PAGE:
The AddParam method is used to wrap the code that adds a parameter to a stored procedure. It is an overloaded method that takes four arguments. In the following method, the first three arguments define the name, type, and size of the parameter and the fourth is the value to insert into the parameter:
// adds a parameter to the stored procedure with a value
public void AddParam (string param, SqlDbType type, int size,
                      object value)
{
SqlParameter sqlParam;
    sqlParam = this.m_sqlCMD.Parameters.Add (param, type, size);
    sqlParam.Value = value;
}
      The second AddParam method, with five arguments, is used with the InsertCommand (discussed later). The first three arguments define the name, type, and size of the parameter. The fourth argument is the direction of the parameter (input or output) and the last argument is the source column in the DataSet to synchronize with:
// adds a parameter to the stored procedure with the
// parameter direction
// and a source column from a dataset
public void AddParam (string param, SqlDbType type, int size,
    ParameterDirection direction, string sourceCol)
{
SqlParameter sqlParam;
    sqlParam = this.m_sqlCMD.Parameters.Add (param, type, size);
    sqlParam.Direction = direction;
    sqlParam.SourceColumn = sourceCol;
}
      You can see the class in action by creating a Command object to retrieve the audit information for a particular bug in a project. The code in Figure 7 creates a Connection object a DataAdapter object and a SqlStoredProc object, and uses the SqlStoredProc methods to create and then set up a Command object for the GetAuditTrail stored procedure.
      Before I create and populate the DataSet, let's take a look at the GetAuditTrail stored procedure that retrieves the data for the bug entry form (see Figure 8). As you see, I return all the data to display the bug entry form in a single stored procedure using multiple SELECT statements to avoid repeated calls to the database.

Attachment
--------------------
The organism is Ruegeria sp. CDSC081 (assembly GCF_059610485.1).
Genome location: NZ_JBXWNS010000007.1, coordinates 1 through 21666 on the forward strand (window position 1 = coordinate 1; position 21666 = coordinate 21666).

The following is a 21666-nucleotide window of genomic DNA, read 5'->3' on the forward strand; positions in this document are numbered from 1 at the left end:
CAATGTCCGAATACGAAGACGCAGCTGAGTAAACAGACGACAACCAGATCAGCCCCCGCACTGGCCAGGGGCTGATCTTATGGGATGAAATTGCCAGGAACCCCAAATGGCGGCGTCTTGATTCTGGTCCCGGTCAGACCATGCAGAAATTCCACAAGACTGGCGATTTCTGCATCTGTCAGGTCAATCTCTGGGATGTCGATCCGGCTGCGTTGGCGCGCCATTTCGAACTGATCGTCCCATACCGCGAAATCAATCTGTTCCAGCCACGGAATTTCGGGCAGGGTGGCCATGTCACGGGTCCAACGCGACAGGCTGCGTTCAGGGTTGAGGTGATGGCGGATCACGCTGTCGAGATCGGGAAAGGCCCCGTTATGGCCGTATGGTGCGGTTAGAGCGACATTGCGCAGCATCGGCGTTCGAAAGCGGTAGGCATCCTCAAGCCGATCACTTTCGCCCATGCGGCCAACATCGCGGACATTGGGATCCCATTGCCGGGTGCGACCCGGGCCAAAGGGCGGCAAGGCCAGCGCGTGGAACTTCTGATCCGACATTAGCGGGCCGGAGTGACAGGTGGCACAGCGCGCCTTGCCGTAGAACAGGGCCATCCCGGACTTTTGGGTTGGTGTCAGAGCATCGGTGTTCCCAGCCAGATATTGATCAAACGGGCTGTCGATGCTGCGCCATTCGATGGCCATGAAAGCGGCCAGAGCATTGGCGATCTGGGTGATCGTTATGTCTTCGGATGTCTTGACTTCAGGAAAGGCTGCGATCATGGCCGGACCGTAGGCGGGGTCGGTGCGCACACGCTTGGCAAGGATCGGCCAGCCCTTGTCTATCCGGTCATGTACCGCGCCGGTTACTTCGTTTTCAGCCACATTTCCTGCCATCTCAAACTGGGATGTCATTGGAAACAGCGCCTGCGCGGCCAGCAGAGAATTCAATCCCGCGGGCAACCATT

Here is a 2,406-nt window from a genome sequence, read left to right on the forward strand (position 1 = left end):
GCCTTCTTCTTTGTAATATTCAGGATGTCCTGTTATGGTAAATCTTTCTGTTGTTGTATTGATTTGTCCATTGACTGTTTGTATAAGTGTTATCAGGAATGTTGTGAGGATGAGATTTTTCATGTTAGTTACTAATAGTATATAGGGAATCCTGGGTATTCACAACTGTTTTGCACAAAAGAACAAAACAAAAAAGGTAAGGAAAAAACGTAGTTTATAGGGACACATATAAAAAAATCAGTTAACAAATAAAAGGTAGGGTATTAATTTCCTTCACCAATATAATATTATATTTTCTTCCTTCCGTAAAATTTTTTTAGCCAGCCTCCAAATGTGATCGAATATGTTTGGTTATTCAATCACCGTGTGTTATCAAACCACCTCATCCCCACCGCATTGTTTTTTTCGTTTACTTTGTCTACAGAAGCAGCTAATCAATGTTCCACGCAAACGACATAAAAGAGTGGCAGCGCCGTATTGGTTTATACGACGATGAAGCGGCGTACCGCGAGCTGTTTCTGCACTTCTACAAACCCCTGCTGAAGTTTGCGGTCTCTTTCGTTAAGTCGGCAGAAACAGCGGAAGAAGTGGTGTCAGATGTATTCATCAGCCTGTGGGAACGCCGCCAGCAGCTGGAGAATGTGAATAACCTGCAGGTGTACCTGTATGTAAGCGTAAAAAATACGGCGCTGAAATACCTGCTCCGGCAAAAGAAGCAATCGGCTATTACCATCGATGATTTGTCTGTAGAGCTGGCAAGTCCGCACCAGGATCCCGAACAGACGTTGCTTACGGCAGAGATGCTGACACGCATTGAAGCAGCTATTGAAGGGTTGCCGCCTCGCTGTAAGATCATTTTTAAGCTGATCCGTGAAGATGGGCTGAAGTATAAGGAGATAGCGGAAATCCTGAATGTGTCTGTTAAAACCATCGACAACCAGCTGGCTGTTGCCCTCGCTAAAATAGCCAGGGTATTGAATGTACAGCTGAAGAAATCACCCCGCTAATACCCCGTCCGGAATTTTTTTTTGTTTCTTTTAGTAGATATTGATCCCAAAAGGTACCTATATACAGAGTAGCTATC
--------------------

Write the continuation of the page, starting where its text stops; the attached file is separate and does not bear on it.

DataSet

      When the DataAdapter populates the DataSet, it gives the DataTables default names of Table, Table1, Table2, and so forth. These names can be mapped to user-friendly names using the TableMappings collection in the DataAdapter:
myDataAdapter.TableMappings.Add ("Table", "Project");
myDataAdapter.TableMappings.Add ("Table1", "Incident");
myDataAdapter.TableMappings.Add ("Table2", "Audit");
myDataAdapter.TableMappings.Add ("Table3", "Extra");
myDataAdapter.TableMappings.Add ("Table4", "OptionDef");
myDataAdapter.TableMappings.Add ("Table5", "Option");
      Everything is now in place to create the DataSet and populate it with the results of the query in the stored procedure:
DataSet ds = new DataSet();
myDataAdapter.Fill(ds);
      The DataSet now contains a collection of tables corresponding to the tables retrieved in the stored procedures. The next step is to define the hierarchical relationships between these tables.
      The DataRelation object is used to establish a relationship between a parent and a child table based on a common key. The DataRelation objects are added to the DataSet using the Relations Collection. The following example sets up a relationship between the project and incident tables:
DataRelation projincidentrel = ds.Relations.Add("ProjIncident",
ds.Tables["Project"].Columns["projectid"],
ds.Tables["Incident"].Columns["projectid"]);

projincidentrel.Nested = true;
      When you put this all together, the code retrieves the audit information for all the bugs in a project. Figure 9 shows the XML representation of the data in the DataSet.
      As an alternative, you can define the relationships by creating an XML Schema Definition (XSD) document and loading it into the DataSet using the ReadXMLSchema method. I won't go into the details of XSD, but be sure to check out the Visual Studio® .NET data designers, which include a tool for visually creating XSD.

Using XSLT to Display the Bug Form